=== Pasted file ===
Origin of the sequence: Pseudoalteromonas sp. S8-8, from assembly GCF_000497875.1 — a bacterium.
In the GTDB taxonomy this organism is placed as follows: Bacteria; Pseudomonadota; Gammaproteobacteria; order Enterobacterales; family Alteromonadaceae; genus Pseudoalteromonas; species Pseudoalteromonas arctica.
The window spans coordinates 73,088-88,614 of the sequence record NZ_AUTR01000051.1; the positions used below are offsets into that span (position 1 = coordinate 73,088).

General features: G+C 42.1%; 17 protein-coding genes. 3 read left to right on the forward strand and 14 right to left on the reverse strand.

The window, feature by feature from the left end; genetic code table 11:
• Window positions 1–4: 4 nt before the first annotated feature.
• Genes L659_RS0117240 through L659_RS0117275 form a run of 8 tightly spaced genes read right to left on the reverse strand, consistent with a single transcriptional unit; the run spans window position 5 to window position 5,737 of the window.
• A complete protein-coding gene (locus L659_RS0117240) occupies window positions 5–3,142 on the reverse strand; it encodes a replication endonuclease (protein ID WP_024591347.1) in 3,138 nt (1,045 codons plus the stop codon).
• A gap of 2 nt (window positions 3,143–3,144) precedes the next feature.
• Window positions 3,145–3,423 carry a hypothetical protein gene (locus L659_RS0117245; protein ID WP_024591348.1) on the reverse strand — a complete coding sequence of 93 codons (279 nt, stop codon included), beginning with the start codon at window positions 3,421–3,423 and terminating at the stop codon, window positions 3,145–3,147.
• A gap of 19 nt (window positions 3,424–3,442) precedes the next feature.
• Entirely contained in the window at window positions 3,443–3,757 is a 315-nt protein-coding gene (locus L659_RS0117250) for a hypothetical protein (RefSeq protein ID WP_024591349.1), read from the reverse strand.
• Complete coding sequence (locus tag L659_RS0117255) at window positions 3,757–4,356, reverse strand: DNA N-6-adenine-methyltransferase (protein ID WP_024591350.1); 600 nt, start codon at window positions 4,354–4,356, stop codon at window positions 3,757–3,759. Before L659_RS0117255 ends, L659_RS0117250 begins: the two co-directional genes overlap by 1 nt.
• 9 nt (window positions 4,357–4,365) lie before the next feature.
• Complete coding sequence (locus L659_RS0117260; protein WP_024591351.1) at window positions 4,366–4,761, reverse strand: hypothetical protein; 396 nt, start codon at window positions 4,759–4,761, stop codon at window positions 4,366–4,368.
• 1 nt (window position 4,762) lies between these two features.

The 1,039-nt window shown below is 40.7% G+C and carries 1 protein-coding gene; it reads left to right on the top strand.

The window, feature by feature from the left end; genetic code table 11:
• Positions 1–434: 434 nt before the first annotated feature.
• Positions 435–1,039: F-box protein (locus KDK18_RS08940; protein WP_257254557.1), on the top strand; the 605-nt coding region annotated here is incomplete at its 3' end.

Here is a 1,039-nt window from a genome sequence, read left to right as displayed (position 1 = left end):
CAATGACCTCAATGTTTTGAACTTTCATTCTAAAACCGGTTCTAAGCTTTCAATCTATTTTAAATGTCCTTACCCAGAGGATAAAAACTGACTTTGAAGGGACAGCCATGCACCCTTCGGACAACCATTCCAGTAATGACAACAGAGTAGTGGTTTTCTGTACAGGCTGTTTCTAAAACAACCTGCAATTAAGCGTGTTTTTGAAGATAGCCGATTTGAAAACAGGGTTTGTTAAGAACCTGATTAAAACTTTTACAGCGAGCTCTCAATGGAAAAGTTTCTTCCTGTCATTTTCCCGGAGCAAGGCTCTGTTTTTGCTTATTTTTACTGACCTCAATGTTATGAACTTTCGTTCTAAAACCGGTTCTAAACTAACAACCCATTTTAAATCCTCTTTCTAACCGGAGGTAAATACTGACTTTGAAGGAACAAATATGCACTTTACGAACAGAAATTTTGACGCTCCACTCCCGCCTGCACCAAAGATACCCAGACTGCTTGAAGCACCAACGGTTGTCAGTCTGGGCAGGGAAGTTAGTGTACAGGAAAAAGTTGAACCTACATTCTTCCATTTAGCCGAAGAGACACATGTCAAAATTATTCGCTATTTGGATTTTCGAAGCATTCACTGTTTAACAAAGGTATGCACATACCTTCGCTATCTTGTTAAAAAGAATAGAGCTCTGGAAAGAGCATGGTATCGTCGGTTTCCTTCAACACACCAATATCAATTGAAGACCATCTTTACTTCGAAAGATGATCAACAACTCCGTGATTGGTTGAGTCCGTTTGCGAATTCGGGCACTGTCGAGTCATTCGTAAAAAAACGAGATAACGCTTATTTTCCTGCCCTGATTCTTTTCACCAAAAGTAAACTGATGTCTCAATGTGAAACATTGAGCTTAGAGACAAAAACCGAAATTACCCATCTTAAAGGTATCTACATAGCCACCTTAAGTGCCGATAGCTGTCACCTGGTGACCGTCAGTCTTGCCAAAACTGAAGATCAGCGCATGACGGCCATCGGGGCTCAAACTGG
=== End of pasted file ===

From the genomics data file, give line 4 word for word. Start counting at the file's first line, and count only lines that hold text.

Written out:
General features: G+C 42.1%; 17 protein-coding genes. 3 read left to right on the forward strand and 14 right to left on the reverse strand.